Peoples post retreat 23 jul 2013
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TUESDAY 23 July 2013 | 0021 910 6500 | Fax: 021 910 6501/06 | Email: email@example.com | Website: www.peoplespost.co.za | Mobisite: ppost.mobi
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COMPLAINTS: NOISE DISTURBANCE
Locals want to halt all games
eathfield residents have red-carded all
ball games being played on land zoned
as a Public Open Space (POS).
Langevlei Parkland inMagda Road is said
to be used by soccer players, golfers, quad
bikers, cricket players and even friends
gathering to enjoy music and a drink.
But the City of Cape Town maintains the
public cannot be denied access onto the field
and the purpose of the space is to encourage
Arlene Jacobs, a nearby resident, says she
has endless problems with people using
the field for recreational activities as they
cause a major disturbance.
I am still having endless problems with
people coming from all over to play soccer
andvarious other forms of sport, directly op-
posite my house, she says.
This is a desperate plea asmy son cannot
endure the disturbances caused as he works
Mitchell Neilson lives up the road from
the field and understands what residents
Although promoting recreation within
the community is important, respecting the
residents privacy and peace is equally as
important, Neilson says.
That field is a popular spot among the
youth and I feel it will be hard to keep them
off this field.Onedoesnotwant to soundneg-
ative, because at least they are doing some-
thing constructive, he says.
On the other hand, the residents cannot
be forgotten because they are the ones who
have to put up with the kicking and scream-
Signage on the field states that no formal
sports activities may be played on the field.
But it gives no indication that informal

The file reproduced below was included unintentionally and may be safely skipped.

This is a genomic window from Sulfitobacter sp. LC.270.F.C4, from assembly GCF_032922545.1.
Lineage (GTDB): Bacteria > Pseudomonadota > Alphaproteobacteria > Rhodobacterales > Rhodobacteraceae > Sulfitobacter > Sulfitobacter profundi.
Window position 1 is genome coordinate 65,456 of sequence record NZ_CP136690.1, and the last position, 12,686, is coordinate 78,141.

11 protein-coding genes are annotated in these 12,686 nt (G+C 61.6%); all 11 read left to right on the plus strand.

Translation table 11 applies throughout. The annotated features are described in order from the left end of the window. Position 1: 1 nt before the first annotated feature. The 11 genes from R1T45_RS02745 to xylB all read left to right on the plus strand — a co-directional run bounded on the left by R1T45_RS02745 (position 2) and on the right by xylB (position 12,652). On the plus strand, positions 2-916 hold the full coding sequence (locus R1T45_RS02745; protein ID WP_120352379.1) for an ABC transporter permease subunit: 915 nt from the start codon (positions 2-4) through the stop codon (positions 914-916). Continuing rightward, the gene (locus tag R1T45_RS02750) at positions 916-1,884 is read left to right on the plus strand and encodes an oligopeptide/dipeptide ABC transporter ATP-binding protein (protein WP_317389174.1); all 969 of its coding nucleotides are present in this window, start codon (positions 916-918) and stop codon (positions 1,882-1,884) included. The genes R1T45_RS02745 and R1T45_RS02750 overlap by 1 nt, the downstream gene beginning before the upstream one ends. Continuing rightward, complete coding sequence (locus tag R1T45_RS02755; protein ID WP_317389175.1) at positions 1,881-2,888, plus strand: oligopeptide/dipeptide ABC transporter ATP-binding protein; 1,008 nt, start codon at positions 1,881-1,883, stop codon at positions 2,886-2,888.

games should not be played.
Residents are calling for signage stating
that no form of sports be allowed on the
says erecting further signage can be ar-
ranged, but the public cannot be deprived of
using the open space.
It must be understood the purpose of the
public open space is that all citizens use it
for passive and active recreation, he says.
Herholdt explains that informal games
such as soccer and cricket are acceptable
and encouraged, just as long as it does not
take on any formal status.
If bylaws are contravened, it is the re-
sponsibility of the Citys Law Enforcement
agencies to enforce the law, he adds. We
will make it clear on the signage that no for-
malised sport will be allowed.
Ward councillor Jan Burger understands
how residents must be feeling, but says fen-
cing off the field is not an option.
Imagine how it will look if we closed off
every public open space in the community,
This is also all about respect. People us-
ing that fieldmust show some respect for the
people living there.
Thursday was a buzz of
activity as people across
the country and around
the world celebrated the
95th birthday of former
Mandela. Coinciding with
the birthday of the
health seems to be
improving, was the
celebration of Mandela
Day and people per
forming 67 minutes of
community service. At
St Georges Cathedral in
the CBD special
messages for Madiba
were written on boards
by visitors. Some also
donated goods such as
Steenberg residents Zo
Jephta (4) and Ethel
Veronica Martin (57)
read the messages.
PHOTO: LEANNE STANDER/
PEOPLE'S POST | RETREAT
Tuesday, 23 July 2013
Making sense of mental illness
iving with amental illness is trying and
traumatising for most people. But ade-
quate resources would go some way to
During July Psychiatric Disability
AwarenessMonth CapeMental Health and
Cape Consumer Advocacy Body (CCAB) are
campaigning for better resource allocation
to publicmental health services. CCAB is an
advocacy group representing people with
Cape Mental Health spokesperson
Maleeka Mokallik says there appears to be